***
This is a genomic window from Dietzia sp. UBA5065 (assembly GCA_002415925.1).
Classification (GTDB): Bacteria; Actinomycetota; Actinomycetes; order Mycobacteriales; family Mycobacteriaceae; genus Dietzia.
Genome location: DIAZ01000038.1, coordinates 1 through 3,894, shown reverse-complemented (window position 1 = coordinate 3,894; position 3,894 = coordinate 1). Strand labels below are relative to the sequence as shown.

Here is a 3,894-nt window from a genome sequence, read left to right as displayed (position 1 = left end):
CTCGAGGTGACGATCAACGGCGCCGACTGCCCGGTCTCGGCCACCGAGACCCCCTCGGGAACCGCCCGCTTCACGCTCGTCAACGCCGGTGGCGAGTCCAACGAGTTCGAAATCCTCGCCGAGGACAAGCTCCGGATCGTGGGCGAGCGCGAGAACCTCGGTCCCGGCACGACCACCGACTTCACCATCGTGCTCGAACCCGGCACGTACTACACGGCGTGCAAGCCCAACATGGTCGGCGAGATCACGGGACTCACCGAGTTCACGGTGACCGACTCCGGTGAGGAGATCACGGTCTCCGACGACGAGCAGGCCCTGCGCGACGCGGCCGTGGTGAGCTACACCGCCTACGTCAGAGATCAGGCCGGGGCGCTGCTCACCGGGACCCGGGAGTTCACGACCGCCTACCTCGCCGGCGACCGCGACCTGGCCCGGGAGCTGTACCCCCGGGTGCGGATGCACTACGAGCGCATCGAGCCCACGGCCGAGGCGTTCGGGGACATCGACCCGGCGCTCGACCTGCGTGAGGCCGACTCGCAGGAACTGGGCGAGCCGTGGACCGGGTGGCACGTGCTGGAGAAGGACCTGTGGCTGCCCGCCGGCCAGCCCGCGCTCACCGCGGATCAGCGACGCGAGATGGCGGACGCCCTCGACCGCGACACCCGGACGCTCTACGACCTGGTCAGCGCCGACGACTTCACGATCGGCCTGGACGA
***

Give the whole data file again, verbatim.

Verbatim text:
This is a genomic window from Dietzia sp. UBA5065 (assembly GCA_002415925.1).
Classification (GTDB): Bacteria; Actinomycetota; Actinomycetes; order Mycobacteriales; family Mycobacteriaceae; genus Dietzia.
Genome location: DIAZ01000038.1, coordinates 1 through 3,894, shown reverse-complemented (window position 1 = coordinate 3,894; position 3,894 = coordinate 1). Strand labels below are relative to the sequence as shown.

Here is a 3,894-nt window from a genome sequence, read left to right as displayed (position 1 = left end):
CTCGAGGTGACGATCAACGGCGCCGACTGCCCGGTCTCGGCCACCGAGACCCCCTCGGGAACCGCCCGCTTCACGCTCGTCAACGCCGGTGGCGAGTCCAACGAGTTCGAAATCCTCGCCGAGGACAAGCTCCGGATCGTGGGCGAGCGCGAGAACCTCGGTCCCGGCACGACCACCGACTTCACCATCGTGCTCGAACCCGGCACGTACTACACGGCGTGCAAGCCCAACATGGTCGGCGAGATCACGGGACTCACCGAGTTCACGGTGACCGACTCCGGTGAGGAGATCACGGTCTCCGACGACGAGCAGGCCCTGCGCGACGCGGCCGTGGTGAGCTACACCGCCTACGTCAGAGATCAGGCCGGGGCGCTGCTCACCGGGACCCGGGAGTTCACGACCGCCTACCTCGCCGGCGACCGCGACCTGGCCCGGGAGCTGTACCCCCGGGTGCGGATGCACTACGAGCGCATCGAGCCCACGGCCGAGGCGTTCGGGGACATCGACCCGGCGCTCGACCTGCGTGAGGCCGACTCGCAGGAACTGGGCGAGCCGTGGACCGGGTGGCACGTGCTGGAGAAGGACCTGTGGCTGCCCGCCGGCCAGCCCGCGCTCACCGCGGATCAGCGACGCGAGATGGCGGACGCCCTCGACCGCGACACCCGGACGCTCTACGACCTGGTCAGCGCCGACGACTTCACGATCGGCCTGGACGA